Breakthrough Winners 1998


OTTAWA—Equity activist Ann Peel of Toronto and the Sault Ste. Marie Associated Canadian Travellers are the winners of the 1999 Breakthrough Awards, announced today by the Canadian Association for the Advancement of Women and Sport and Physical Activity (CAAWS).

The Breakthrough Awards were established by CAAWS in 1986 to recognize exceptional accomplishments that ‘break through’ traditional limits and pave the way for girls and women to participate.

Early in her career as an internationally ranked race walker, Ann Peel began to demonstrate the courage and integrity that earned her the reputation as one of Canada’s most effective advocates of equity in sport. In the early 1980s, she drove the successful fight to have women race walkers a fixture of every major sporting Games. In 1991, her persistence sparked the federal government to agree that pregnancy would no longer be treated as a career-ending event, but would be treated the same as any other long-term absence from training. One year later, she pulled together a group of committed athletes to create Athletes CAN, the only independent athletes’ association in the world, and served as its chair until 1996. Through her leadership, the organization quickly made its presence felt. Among her accomplishments was the winning of improved financial assistance and educational benefits for athletes receiving assistance from the federal government. A lawyer, her volunteer legal work representing athletes grew into “The Sport Solution”, which offers high performance athletes advice on a wide range of problems. She is also a leader in the fight against the gender verification test used at Olympic Games, harassment and abuse in sport, and the discrimination against girls and women in public funding for sport and recreation.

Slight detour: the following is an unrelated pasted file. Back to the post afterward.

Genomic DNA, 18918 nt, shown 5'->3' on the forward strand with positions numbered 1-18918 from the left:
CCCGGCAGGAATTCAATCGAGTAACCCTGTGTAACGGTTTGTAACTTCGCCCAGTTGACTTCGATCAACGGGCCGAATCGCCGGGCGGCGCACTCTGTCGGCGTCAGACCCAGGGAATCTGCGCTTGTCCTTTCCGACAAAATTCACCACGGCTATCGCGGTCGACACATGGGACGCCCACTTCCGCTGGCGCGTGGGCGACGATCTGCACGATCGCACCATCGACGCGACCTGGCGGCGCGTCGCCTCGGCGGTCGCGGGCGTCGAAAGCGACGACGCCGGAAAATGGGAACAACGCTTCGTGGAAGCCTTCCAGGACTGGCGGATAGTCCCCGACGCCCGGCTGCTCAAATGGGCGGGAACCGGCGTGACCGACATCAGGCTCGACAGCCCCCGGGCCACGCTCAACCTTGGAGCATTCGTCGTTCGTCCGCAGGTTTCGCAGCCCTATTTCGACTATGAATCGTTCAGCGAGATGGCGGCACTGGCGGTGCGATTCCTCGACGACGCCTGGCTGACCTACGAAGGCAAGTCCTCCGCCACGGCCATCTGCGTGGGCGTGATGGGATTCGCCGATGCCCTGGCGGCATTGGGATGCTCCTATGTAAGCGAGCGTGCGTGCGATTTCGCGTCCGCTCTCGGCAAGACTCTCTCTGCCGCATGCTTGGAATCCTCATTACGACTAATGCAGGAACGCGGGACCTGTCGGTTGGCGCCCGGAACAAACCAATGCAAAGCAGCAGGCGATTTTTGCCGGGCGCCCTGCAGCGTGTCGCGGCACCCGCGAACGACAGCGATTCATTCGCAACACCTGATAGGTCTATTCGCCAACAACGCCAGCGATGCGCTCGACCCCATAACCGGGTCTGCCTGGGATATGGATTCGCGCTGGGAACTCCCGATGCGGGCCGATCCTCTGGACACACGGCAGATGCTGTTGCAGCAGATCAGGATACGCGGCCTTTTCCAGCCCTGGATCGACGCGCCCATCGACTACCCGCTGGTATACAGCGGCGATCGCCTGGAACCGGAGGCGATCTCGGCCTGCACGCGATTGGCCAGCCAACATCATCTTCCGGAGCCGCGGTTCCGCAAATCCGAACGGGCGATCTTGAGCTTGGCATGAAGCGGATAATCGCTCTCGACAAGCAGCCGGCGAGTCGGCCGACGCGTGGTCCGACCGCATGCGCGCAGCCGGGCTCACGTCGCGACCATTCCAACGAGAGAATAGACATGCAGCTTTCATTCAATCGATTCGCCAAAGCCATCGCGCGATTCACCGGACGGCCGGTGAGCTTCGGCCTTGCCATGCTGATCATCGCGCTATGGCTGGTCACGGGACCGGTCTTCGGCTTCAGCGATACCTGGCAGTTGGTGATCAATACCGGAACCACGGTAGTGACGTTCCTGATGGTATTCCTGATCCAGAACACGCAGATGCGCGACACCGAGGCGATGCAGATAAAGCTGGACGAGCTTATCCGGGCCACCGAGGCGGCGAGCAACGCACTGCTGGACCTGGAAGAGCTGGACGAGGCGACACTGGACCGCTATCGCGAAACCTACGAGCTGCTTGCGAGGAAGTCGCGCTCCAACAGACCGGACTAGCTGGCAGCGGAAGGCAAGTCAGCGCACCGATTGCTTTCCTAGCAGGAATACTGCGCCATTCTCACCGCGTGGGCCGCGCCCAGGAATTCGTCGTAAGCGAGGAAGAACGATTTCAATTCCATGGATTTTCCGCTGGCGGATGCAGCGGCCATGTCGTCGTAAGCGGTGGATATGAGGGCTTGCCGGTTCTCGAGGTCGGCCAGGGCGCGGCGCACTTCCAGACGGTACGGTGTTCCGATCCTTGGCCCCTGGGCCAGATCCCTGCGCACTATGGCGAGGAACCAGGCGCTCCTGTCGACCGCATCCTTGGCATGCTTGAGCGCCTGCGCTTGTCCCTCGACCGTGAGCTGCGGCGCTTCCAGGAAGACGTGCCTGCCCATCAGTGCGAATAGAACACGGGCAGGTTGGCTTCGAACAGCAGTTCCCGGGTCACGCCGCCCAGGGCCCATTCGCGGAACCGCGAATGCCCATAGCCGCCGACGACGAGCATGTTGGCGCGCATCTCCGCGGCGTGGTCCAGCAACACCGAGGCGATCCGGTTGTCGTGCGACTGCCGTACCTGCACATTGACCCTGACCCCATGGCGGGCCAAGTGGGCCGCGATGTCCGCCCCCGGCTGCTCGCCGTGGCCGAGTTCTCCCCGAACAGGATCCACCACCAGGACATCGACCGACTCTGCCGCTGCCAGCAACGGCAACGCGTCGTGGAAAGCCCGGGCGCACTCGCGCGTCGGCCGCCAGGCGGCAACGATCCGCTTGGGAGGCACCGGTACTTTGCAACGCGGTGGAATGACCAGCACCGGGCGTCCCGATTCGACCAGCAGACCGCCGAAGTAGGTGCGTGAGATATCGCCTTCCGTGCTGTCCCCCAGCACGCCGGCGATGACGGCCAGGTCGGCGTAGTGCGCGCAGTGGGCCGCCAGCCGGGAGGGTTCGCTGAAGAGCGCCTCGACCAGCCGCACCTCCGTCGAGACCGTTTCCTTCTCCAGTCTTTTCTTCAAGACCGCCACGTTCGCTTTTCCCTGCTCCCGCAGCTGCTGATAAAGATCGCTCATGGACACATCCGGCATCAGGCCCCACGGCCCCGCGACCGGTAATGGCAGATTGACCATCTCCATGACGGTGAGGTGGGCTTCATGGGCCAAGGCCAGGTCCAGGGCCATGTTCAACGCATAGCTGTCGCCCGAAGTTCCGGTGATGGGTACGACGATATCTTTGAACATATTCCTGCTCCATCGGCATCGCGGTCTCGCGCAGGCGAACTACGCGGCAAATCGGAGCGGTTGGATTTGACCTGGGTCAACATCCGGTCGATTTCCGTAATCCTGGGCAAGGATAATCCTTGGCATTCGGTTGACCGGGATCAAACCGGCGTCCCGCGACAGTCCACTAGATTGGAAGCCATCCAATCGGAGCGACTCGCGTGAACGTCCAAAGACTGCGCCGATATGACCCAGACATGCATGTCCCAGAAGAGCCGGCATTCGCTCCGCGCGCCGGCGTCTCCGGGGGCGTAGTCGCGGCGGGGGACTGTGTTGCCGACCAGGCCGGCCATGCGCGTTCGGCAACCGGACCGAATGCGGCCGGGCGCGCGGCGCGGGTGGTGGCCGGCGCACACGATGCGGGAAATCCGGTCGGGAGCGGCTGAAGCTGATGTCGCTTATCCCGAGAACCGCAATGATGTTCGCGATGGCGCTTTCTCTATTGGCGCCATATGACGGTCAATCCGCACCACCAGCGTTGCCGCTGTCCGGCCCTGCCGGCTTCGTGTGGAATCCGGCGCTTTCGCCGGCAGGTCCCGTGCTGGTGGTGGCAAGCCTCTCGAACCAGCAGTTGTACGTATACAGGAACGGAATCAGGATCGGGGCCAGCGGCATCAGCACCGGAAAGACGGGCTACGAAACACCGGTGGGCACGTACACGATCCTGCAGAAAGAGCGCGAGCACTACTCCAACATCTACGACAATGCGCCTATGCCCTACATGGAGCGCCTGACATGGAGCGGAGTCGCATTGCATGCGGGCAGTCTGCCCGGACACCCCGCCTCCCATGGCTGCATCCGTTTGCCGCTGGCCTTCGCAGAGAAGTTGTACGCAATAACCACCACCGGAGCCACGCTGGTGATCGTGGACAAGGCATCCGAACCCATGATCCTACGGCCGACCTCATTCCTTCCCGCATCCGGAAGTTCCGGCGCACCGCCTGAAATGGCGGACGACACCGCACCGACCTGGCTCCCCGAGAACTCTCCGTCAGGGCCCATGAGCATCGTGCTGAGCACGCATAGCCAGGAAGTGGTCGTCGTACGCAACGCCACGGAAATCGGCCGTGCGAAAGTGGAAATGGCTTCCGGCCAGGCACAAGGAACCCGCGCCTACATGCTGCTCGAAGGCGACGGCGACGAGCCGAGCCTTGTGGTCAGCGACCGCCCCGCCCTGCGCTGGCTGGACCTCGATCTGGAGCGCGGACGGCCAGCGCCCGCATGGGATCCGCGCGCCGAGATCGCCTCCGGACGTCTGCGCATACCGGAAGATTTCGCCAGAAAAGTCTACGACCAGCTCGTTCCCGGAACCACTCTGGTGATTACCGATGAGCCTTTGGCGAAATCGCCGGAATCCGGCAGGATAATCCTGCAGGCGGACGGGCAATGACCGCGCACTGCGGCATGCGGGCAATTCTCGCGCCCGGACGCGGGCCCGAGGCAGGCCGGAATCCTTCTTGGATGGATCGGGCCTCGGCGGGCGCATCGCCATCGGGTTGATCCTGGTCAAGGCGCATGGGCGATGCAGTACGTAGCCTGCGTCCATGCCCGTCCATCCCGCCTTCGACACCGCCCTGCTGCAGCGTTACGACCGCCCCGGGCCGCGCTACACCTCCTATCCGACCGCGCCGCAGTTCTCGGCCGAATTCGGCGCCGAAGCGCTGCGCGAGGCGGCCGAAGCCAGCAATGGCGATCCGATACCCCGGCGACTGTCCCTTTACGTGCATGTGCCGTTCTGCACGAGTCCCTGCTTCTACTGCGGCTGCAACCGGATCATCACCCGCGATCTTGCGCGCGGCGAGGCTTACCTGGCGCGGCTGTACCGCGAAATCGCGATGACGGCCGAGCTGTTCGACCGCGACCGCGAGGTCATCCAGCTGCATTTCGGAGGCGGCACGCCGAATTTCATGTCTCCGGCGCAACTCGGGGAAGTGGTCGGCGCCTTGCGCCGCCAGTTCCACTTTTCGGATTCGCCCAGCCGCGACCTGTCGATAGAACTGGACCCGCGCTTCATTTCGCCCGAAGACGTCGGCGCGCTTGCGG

Twenty-five years ago, the Sault Ste. Marie Associated Canadian Travellers (ACT) launched the A.C.T. Sports Award Banquet to honour the Ontario city’s best female high school athletes. The banquet came about through the efforts of the late Harvey Morrison, who was affronted by the inequity of support and recognition going to male athletes while high-achieving females stood in the shadows. In explaining the award scheme in 1974, Morrison said: “girls in athletics have been overlooked for too long and we figured it was about time to get more people applauding [their] endeavours” In the intervening years, the profile of girls’ sport in the “Soo” has grown steadily, growing numbers of female athletes from the city are achieving local, national, and international success, and the banquet is the premier event for female sports and a model for other communities.

Ann Peel will be presented with her Breakthrough Award at the 1999 Canadian Sport Awards on March 18 in Toronto. The Breakthrough Award for the Sault Ste. Marie Associated Canadian Travellers will be presented on June 9 at the 1999 A.C.T. Sports Award Banquet in Sault Ste. Marie.